Howdy. Remember when we started composting last summer and didn’t really know what we were doing? Well. I am probably more excited than I should be to announce that it worked! We think. We’re pretty sure. Today I’ll share five things we learned about composting the hard way. 🙂 Click through to join me…
Our method to achieve compost wasn’t exactly scientific. We followed the prescribed recipe of adding one part “green” matter, two (or more) parts “brown” matter to Ugly Suspended Barrel on our front patio. We kept the mixture quite damp. We turned Ugly Suspended Barrel to keep the oxygen abundant. We did all the right things (this was a great resource), but we were quite, um, relaxed about them.
Every couple of evenings last summer Caveman and I would say, “Oh yah. We should check compost tonight.” Then it would be a family activity to pull the hose over, take turns spraying the contents of Ugly Suspended Barrel, lifting the boys up to inspect the project, then giving the ugliest patio ornament ever a couple of hefty turns. Then we’d bungee cord the lid back on (we are very classy people, you know) and forget about it for several days.
When the cold weather came along we didn’t make a big effort to check if the compost was completely decomposed. We simply left it all. winter. long. so we have no idea how long the process actually took to finish. Maybe this summer we’ll get around to making two batches. After all, we learned a few things on our first round of composting.
If you’re looking to start composting or are just curious or if you know way more about it than we do and want to pat us on the back and say we’re on the right track, read on. 🙂 Here are the five things we learned about composting the hard way:
1. Composting works better with two batches at the same time.
I imagined that toting our kitchen scraps out to the barrel be a wonderful, all-summer long task. It turns out that since so much of the mixture is brown, the barrel filled pretty fast. Then we just had to wait for it to “bake” and decompose, and I was back to throwing away my fruit and veggie scraps. Which, after being all green and reusing the peels, felt pretty rotten. (Hah! See what I did there?!) So really, if you’re going to do this, you’ll need more than one barrel or pile to “feed” while the first is decomposing.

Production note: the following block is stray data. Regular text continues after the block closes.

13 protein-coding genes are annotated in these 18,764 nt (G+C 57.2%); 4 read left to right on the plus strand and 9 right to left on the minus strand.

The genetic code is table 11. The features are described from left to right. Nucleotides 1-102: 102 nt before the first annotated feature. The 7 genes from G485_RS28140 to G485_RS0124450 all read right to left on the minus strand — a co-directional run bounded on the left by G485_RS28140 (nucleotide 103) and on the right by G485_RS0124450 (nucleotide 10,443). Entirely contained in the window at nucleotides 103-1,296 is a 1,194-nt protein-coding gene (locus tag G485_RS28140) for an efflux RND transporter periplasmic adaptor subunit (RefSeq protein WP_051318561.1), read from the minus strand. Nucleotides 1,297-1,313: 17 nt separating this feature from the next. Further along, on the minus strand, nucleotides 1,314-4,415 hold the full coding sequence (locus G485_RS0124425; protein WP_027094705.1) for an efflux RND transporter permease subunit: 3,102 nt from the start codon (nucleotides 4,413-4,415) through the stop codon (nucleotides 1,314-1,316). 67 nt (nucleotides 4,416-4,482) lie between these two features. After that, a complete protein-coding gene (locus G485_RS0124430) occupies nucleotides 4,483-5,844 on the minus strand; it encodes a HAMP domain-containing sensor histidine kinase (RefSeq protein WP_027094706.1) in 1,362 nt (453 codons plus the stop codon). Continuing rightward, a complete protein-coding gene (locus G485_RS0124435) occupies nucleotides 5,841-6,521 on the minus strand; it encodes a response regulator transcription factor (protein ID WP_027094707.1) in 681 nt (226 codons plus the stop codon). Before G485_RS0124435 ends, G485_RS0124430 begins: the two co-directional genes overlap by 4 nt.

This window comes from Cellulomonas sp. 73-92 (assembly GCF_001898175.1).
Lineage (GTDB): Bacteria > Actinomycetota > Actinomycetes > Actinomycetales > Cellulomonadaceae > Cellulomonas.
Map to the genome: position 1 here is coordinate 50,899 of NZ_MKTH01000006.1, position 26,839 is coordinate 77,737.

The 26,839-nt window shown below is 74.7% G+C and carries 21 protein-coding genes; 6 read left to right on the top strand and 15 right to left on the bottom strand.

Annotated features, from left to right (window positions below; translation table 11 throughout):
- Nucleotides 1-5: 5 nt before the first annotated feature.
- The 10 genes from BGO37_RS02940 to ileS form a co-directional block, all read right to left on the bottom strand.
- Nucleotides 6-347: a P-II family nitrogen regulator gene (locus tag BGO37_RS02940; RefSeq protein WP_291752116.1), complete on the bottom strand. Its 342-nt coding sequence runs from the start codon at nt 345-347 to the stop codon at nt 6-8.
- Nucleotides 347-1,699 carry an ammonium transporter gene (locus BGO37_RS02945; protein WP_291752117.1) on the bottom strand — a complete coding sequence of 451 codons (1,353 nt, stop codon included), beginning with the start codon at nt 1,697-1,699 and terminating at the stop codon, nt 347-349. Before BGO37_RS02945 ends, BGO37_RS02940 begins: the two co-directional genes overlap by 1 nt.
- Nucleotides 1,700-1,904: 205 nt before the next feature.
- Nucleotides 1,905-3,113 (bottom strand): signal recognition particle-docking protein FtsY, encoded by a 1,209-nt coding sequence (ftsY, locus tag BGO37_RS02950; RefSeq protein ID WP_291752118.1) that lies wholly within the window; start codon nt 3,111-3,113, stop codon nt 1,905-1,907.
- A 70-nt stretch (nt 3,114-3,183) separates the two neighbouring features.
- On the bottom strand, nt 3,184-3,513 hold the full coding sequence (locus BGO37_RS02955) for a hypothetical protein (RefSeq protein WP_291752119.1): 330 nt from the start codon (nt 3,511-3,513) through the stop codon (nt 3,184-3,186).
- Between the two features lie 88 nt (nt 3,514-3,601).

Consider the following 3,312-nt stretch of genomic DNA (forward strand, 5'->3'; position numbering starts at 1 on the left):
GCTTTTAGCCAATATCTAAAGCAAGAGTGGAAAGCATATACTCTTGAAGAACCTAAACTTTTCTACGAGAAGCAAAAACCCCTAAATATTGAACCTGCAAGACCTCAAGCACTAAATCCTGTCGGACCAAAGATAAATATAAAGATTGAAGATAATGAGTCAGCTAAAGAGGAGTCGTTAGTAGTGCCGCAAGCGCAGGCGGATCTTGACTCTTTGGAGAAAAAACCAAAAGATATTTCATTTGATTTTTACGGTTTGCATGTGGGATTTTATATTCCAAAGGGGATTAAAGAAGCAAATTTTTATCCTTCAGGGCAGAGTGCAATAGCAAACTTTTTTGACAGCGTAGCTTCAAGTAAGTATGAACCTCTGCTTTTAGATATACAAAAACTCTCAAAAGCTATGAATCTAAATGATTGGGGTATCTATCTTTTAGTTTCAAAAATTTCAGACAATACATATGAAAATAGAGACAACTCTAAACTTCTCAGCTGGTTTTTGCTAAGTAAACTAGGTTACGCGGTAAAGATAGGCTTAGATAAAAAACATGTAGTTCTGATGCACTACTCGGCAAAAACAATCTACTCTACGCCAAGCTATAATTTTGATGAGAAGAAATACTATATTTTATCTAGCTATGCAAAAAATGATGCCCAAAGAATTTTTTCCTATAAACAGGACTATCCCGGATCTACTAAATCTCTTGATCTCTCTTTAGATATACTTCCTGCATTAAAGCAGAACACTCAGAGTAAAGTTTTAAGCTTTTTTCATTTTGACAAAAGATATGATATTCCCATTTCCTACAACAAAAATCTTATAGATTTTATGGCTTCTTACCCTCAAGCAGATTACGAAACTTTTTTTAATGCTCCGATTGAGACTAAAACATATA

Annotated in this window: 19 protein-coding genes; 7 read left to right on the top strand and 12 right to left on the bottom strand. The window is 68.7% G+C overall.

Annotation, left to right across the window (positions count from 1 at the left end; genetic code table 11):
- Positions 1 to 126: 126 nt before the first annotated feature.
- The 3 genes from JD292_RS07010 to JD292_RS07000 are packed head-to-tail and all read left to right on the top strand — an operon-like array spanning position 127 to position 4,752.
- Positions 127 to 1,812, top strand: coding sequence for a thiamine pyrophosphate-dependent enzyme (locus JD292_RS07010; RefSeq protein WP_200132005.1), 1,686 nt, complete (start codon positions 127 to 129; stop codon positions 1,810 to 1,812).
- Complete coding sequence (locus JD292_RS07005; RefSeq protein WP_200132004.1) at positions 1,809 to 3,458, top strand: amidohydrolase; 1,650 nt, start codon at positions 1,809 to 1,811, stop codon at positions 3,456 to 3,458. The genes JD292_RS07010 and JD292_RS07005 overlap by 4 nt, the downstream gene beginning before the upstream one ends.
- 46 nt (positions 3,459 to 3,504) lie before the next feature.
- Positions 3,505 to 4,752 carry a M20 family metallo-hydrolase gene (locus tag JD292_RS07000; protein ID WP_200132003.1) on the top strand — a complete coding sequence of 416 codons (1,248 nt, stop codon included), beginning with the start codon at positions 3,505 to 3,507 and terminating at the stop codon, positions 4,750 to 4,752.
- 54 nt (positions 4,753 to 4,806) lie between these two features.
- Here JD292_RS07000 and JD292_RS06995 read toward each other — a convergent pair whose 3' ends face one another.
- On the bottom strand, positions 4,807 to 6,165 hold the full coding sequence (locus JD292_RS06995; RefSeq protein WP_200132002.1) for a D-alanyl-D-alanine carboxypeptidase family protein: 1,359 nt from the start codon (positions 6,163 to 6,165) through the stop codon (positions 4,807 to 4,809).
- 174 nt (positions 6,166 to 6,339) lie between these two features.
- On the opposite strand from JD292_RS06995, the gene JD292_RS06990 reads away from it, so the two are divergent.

2. Composting works better when you are diligent about cultivating it.
Like I mentioned before, I am sure the process would have been accelerated if we had been more attentive to watering the mixture and rotating it on a more regular basis. Or maybe actively checking it near the end of the summer so we could have started over. Just be serious about it.
3. Composting works better when you have a water source nearby.
We were glad to have the hose and water source just several feet away, which made keeping the compost damp easier. Nobody wants to be sloshing around buckets to water their compost. Just put your pile or barrel in a spot close to the faucet.
4. Composting works better if you have a garden.
Haha, um… duh. No but seriously. We don’t have a garden, so we drove our bucket of compost up to contribute to my parents’ thriving agricultural project. We most certainly could have found a friend with some veggie beds or a local community garden in which to donate, but it would be more rewarding to feed your own garden’s soil with your home-decomposed compost. 🙂 Maybe next year we’ll get to try that…
5. Composting works better if you…don’t set it up like we did.
We don’t do anything the easy way, and so naturally we built our own enclosed tumbler out of a plastic barrel. Both Caveman and I agree that it is not the best compost tumbler design. First of all, because the barrel is suspended vertically on the pole it is very difficult to turn, especially when full. Secondly, the lid cannot hold the weight of the compost in when turning. We bungee-corded it and still I had to support the lid to make sure the contents didn’t escape. Thirdly, it’s just. plain. ugly. I think that if we are going to build one again, we’d either splurge for an expensive compost tumbler or maybe just try the less-obstrusive pile method.
So there you go. Our five things we learned about composting the hard way. Have you done any composting? Would you agree or disagree with our findings? I’d love to hear from you below!